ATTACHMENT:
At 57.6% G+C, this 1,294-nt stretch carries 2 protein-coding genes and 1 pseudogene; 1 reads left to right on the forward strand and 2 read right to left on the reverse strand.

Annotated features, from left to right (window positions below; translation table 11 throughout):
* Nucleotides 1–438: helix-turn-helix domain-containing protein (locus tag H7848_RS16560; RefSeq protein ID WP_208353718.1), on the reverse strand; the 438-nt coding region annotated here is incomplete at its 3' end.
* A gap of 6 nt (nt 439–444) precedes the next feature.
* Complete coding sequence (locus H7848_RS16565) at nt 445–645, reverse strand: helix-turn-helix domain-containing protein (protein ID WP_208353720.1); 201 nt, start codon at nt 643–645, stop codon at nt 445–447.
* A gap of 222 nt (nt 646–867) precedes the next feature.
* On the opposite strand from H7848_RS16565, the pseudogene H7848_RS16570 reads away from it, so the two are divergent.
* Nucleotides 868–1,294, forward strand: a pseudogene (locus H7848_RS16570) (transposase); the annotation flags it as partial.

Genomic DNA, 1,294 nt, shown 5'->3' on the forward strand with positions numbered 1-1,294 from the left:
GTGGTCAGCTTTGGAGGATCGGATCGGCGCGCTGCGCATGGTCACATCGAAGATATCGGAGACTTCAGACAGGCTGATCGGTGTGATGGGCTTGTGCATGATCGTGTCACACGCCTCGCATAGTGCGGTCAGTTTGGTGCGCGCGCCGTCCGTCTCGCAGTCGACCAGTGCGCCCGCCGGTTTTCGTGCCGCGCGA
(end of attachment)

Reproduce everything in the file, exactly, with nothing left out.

At 57.6% G+C, this 1,294-nt stretch carries 2 protein-coding genes and 1 pseudogene; 1 reads left to right on the forward strand and 2 read right to left on the reverse strand.

Annotated features, from left to right (window positions below; translation table 11 throughout):
* Nucleotides 1–438: helix-turn-helix domain-containing protein (locus tag H7848_RS16560; RefSeq protein ID WP_208353718.1), on the reverse strand; the 438-nt coding region annotated here is incomplete at its 3' end.
* A gap of 6 nt (nt 439–444) precedes the next feature.
* Complete coding sequence (locus H7848_RS16565) at nt 445–645, reverse strand: helix-turn-helix domain-containing protein (protein ID WP_208353720.1); 201 nt, start codon at nt 643–645, stop codon at nt 445–447.
* A gap of 222 nt (nt 646–867) precedes the next feature.
* On the opposite strand from H7848_RS16565, the pseudogene H7848_RS16570 reads away from it, so the two are divergent.
* Nucleotides 868–1,294, forward strand: a pseudogene (locus H7848_RS16570) (transposase); the annotation flags it as partial.

Genomic DNA, 1,294 nt, shown 5'->3' on the forward strand with positions numbered 1-1,294 from the left:
GTGGTCAGCTTTGGAGGATCGGATCGGCGCGCTGCGCATGGTCACATCGAAGATATCGGAGACTTCAGACAGGCTGATCGGTGTGATGGGCTTGTGCATGATCGTGTCACACGCCTCGCATAGTGCGGTCAGTTTGGTGCGCGCGCCGTCCGTCTCGCAGTCGACCAGTGCGCCCGCCGGTTTTCGTGCCGCGCGA